So… back to that little tree.  It’s the “tree of shame.”  There’s another tree of shame… the cross of Christ.  “and He Himself bore our sins in His body on the tree, so that we might die to sin and live to righteousness; for by His wounds you were healed” (1 Peter 2:24).  And in the same way that the little Charlie Brown tree gets beautifully decorated at the end of the show, taking center stage as the kids and the singing fade out, so this Christmas and forevermore, the cross of Christ, the tree of shame and death, takes center stage and becomes glorious and beautiful as it is forever the symbol and reminder of Jesus giving His life for ours… bearing our sin fully so that we might be brought back to Him.  The tree of shame has become the tree of glory.

Don’t miss the Jesus who put on flesh to die on the tree for you.  And may His great grace and love carry you into this New Year!

merry CHRISTmas,


what do you desire?

•December 17, 2009 • Leave a Comment

as I watched A Charlie Brown Christmas and Charlie Brown and Linus go search for the “perfect tree” for their homespun Christmas play, I couldn’t help but think about Jesus and Isaiah 53.  the lights, the glitz, the pizazz is all pointing to those shiny, colorful, aluminum trees, and there in the midst of it all, is this little, undesirable, unattractive Christmas tree.  perhaps Charlie Brown is beginning to get the real meaning of Christmas.  and so does the prophet Isaiah as he heralds the coming of the Suffering Servant…

He has no stately form or majesty that we should be attracted to Him.  He was despised and forsaken of men, a man of sorrows and acquainted with grief; and like one from whom men hide their face, He was despised, and we did not esteem Him (Isaiah 53:2-3).

so Charlie Brown returns with that bedraggled little tree, and he is ridiculed and mercilessly mocked… and so is his tree.  apparently that little tree didn’t meet the modern standards.  apparently the crowd desired something much more grand.

john oswalt in his commentary on isaiah (new international commentary on the old testament) writes this:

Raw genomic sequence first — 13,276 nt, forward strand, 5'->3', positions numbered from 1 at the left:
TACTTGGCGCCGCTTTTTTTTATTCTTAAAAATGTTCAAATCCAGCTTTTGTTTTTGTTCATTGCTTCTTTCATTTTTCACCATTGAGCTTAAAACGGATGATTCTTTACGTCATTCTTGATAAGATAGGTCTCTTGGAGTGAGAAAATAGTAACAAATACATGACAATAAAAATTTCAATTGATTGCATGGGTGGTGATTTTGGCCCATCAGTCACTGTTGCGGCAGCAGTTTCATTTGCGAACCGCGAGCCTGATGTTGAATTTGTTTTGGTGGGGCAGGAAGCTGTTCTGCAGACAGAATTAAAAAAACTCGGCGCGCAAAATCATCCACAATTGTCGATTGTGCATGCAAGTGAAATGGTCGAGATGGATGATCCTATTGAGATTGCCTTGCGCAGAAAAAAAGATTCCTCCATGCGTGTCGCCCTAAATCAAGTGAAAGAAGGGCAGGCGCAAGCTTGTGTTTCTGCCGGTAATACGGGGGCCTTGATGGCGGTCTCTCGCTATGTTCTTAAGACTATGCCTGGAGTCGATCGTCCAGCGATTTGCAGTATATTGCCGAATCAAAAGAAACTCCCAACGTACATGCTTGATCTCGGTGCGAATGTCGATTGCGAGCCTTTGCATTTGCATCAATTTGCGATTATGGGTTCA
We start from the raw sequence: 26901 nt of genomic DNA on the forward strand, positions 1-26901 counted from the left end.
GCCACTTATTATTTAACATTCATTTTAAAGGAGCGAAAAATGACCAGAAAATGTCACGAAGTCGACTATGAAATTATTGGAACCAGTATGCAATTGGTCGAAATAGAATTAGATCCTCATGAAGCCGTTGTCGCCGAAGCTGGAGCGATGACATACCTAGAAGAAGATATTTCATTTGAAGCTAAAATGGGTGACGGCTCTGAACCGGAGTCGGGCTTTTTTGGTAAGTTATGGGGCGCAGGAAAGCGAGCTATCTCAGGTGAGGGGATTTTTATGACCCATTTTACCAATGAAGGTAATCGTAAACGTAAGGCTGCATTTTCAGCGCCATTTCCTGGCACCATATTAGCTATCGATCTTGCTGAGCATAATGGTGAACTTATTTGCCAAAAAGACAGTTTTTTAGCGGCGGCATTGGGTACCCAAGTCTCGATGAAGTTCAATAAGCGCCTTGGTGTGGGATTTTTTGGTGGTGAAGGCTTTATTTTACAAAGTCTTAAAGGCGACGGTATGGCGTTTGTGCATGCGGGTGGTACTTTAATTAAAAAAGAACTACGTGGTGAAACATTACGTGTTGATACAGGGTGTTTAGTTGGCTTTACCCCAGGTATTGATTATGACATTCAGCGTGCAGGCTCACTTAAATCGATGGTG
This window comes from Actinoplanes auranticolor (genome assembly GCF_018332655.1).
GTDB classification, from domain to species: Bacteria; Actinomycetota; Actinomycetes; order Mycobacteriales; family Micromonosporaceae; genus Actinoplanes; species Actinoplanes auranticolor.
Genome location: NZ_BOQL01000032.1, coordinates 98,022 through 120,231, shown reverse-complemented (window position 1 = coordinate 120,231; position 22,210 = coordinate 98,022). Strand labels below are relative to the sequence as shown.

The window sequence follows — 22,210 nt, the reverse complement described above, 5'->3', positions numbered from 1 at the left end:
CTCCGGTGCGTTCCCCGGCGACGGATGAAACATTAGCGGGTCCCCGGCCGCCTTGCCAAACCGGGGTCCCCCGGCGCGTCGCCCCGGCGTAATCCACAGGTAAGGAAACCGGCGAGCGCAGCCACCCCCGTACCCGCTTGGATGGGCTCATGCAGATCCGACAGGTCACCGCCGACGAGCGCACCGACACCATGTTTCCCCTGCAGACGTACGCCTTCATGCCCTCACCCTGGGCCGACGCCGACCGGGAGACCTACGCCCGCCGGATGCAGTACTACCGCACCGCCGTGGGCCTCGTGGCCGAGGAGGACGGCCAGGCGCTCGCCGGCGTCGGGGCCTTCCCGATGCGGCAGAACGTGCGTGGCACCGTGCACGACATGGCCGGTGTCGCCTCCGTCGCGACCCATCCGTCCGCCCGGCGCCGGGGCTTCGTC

…a baby born in the back-stable of a village inn.  This would shake the Roman Empire?  A man quietly coming to the great preacher of the day and asking to be baptized.  This is the advent of the man who would be heralded as the Savior of the world?  No, this is not what we think the arm of the Lord should look like.  We were expecting a costumed drum major to lead our triumphal parade.  Our eyes are caught and satisfied by superficial splendor.  This man, says Isaiah, will have none of that.  As a result, our eyes flicker across him in a crowd and we do not even see him.  His splendor is not on the surface, and those who have no inclination to look beyond the surface will never even see him, much less pay him any attention.

two questions for you this CHRISTmas season: (1) will you miss Him as you’re looking for something else; and (2) what do you truly desire?

the glorious inefficiency of team

•December 10, 2009 • Leave a Comment

there’s the old saying, “if you want something done right, you’ve got to do it yourself.”  I would add (and I know this is incredibly brilliant): “if you’re going to do it yourself, you’re going to be doing it by yourself.”  i’ve been leading teams of people for 20 years, first in the U.S. Army as an infantry officer and then in ministry as a college/singles pastor, worship pastor, small groups pastor, executive pastor and now as a senior pastor.  and over the years, i’ve experienced (and still do) the tension of the glorious inefficiency of team.  the bottom line… team takes longer.  it takes more energy to collaboratively develop vision, strategy, and execution.  it takes a long time to involve the different “layers” of teams on a church staff and lay leadership.

at northshore baptist church where I pastor, we’re an “elder-led, staff-driven church.”  our elder team (of which I am a part along with our executive pastor) discerns and develops the “30,000 ft.” vision, our senior staff team (we call it our ministry management team) develops the “20,000 ft.” strategy, and then our pastor/director team develops the “10,000 ft.” implementation plan along with their ministry leadership teams.  but all along the way, there are the circles and spirals of collaborative conversations, brief-backs, check-ins, and mid-course re-alignments.  and the bottom line again… it takes much longer to do this.  but the glorious bottom, bottom line… there’s often much more buy-in because everybody has had some hand, heart, and head in the process.